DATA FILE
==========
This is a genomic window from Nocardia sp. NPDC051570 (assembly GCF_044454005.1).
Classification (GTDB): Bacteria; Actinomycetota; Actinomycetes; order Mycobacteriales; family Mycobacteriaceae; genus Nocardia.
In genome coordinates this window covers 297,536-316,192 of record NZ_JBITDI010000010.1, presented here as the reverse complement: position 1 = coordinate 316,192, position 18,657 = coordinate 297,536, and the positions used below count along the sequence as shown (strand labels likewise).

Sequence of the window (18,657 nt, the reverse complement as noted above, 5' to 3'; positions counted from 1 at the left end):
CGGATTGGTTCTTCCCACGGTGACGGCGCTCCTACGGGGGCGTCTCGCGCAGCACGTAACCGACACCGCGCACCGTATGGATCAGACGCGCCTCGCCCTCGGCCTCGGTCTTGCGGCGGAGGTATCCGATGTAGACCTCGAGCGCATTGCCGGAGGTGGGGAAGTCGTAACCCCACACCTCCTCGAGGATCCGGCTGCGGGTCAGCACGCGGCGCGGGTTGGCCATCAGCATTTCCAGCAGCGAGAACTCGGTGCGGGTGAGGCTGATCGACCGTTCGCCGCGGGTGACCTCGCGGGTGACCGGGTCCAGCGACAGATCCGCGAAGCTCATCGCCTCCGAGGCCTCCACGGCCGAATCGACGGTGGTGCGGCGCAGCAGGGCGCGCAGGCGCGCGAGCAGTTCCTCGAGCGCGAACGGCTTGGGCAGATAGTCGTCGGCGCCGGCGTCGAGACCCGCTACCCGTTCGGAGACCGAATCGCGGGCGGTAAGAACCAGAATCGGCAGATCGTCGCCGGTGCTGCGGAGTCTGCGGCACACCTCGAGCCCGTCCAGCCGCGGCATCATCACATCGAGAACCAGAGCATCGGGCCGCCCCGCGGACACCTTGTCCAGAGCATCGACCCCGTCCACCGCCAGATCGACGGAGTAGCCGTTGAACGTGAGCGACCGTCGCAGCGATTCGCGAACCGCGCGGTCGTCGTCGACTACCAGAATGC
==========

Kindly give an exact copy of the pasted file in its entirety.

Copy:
This is a genomic window from Nocardia sp. NPDC051570 (assembly GCF_044454005.1).
Classification (GTDB): Bacteria; Actinomycetota; Actinomycetes; order Mycobacteriales; family Mycobacteriaceae; genus Nocardia.
In genome coordinates this window covers 297,536-316,192 of record NZ_JBITDI010000010.1, presented here as the reverse complement: position 1 = coordinate 316,192, position 18,657 = coordinate 297,536, and the positions used below count along the sequence as shown (strand labels likewise).

Sequence of the window (18,657 nt, the reverse complement as noted above, 5' to 3'; positions counted from 1 at the left end):
CGGATTGGTTCTTCCCACGGTGACGGCGCTCCTACGGGGGCGTCTCGCGCAGCACGTAACCGACACCGCGCACCGTATGGATCAGACGCGCCTCGCCCTCGGCCTCGGTCTTGCGGCGGAGGTATCCGATGTAGACCTCGAGCGCATTGCCGGAGGTGGGGAAGTCGTAACCCCACACCTCCTCGAGGATCCGGCTGCGGGTCAGCACGCGGCGCGGGTTGGCCATCAGCATTTCCAGCAGCGAGAACTCGGTGCGGGTGAGGCTGATCGACCGTTCGCCGCGGGTGACCTCGCGGGTGACCGGGTCCAGCGACAGATCCGCGAAGCTCATCGCCTCCGAGGCCTCCACGGCCGAATCGACGGTGGTGCGGCGCAGCAGGGCGCGCAGGCGCGCGAGCAGTTCCTCGAGCGCGAACGGCTTGGGCAGATAGTCGTCGGCGCCGGCGTCGAGACCCGCTACCCGTTCGGAGACCGAATCGCGGGCGGTAAGAACCAGAATCGGCAGATCGTCGCCGGTGCTGCGGAGTCTGCGGCACACCTCGAGCCCGTCCAGCCGCGGCATCATCACATCGAGAACCAGAGCATCGGGCCGCCCCGCGGACACCTTGTCCAGAGCATCGACCCCGTCCACCGCCAGATCGACGGAGTAGCCGTTGAACGTGAGCGACCGTCGCAGCGATTCGCGAACCGCGCGGTCGTCGTCGACTACCAGAATGC